The interactions between plants and their pollinators are the result of convergent evolution of floral attributes reflecting pressure exerted by pollinators. Nonetheless, the strategies employed by floral visitors to collect floral resources are extremely complex, and commonly involve theft or robbery in addition to pollination. We describe here the behavioral repertory of Apis mellifera during the collection of the floral resources, and evaluated the robbing rates of A. mellifera on the buds and flowers of Pyrostegia venusta during periods of intense and sparse flowering. We recorded the behaviors exhibited by foraging bees while collecting floral resources, quantified the numbers of floral buds and flowers with perforations in their corolla tissues, and determined whether that damage reduced nectar production. The evaluations were conducted during two distinct periods: during the period of intense flowering of P. venusta, and during the period of sparse flowering. Nectar robbing was observed during 93.4% of the visits of foraging A. mellifera bees, while nectar theft was observed during only 0.7% of the visits, and pollen theft during 5.9%. The robbing of floral buds and flowers was most intense during the period of heavy flowering. Flowers that had been intensely robbed secreted significantly less nectar than those non-robbed. The unusual nectar robbing activities of A. mellifera, especially during the period of intense flowering indicates an optimization of access to larger volumes of food resources. Our results therefore point to a major limitation of nectar per floral unit during the intense flowering period of P. venusta due to the high activity of nectar robbing by A. mellifera bees.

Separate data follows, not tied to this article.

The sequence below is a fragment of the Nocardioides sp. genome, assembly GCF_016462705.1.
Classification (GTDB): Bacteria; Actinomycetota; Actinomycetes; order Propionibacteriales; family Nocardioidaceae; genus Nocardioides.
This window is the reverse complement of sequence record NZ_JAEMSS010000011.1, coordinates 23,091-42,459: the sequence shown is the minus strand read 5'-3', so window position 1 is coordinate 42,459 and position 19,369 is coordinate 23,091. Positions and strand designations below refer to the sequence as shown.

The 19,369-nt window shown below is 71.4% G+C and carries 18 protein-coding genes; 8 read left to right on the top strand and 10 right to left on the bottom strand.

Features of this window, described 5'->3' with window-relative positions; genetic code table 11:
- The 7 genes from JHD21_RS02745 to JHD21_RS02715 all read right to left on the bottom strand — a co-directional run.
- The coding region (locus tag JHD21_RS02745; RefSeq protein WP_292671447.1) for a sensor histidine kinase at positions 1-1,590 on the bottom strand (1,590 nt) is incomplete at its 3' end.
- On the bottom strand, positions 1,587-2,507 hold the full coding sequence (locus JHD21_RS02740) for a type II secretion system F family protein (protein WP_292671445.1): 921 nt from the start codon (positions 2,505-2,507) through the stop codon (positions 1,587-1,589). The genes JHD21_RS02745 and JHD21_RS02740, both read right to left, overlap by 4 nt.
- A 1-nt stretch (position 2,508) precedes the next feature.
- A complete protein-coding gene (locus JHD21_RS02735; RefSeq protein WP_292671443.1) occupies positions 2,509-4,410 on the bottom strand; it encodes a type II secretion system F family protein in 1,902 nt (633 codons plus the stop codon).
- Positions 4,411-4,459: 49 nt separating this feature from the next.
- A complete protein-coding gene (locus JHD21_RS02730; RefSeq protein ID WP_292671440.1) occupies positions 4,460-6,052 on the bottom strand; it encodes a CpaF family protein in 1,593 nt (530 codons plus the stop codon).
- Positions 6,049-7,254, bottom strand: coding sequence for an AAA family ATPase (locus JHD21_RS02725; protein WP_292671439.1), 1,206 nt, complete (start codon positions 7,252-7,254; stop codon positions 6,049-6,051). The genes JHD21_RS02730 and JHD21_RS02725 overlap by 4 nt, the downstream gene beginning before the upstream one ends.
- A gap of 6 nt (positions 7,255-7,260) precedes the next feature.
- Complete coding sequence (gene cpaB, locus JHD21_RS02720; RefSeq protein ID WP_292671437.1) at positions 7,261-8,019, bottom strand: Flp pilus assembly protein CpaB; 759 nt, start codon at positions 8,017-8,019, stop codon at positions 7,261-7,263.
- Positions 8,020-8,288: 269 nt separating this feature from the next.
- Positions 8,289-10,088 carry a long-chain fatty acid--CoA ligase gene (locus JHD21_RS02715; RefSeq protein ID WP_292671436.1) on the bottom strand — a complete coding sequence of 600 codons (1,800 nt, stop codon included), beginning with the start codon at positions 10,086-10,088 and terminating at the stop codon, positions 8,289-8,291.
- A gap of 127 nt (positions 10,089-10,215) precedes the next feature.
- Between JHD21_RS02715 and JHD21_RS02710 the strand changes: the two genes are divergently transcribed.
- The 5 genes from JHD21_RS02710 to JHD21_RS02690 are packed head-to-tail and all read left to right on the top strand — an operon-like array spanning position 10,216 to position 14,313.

Publication date: October 2021
Source: Animal Behaviour, Volume 180
Author(s): Slade Allen-Ankins, Lin Schwarzkopf
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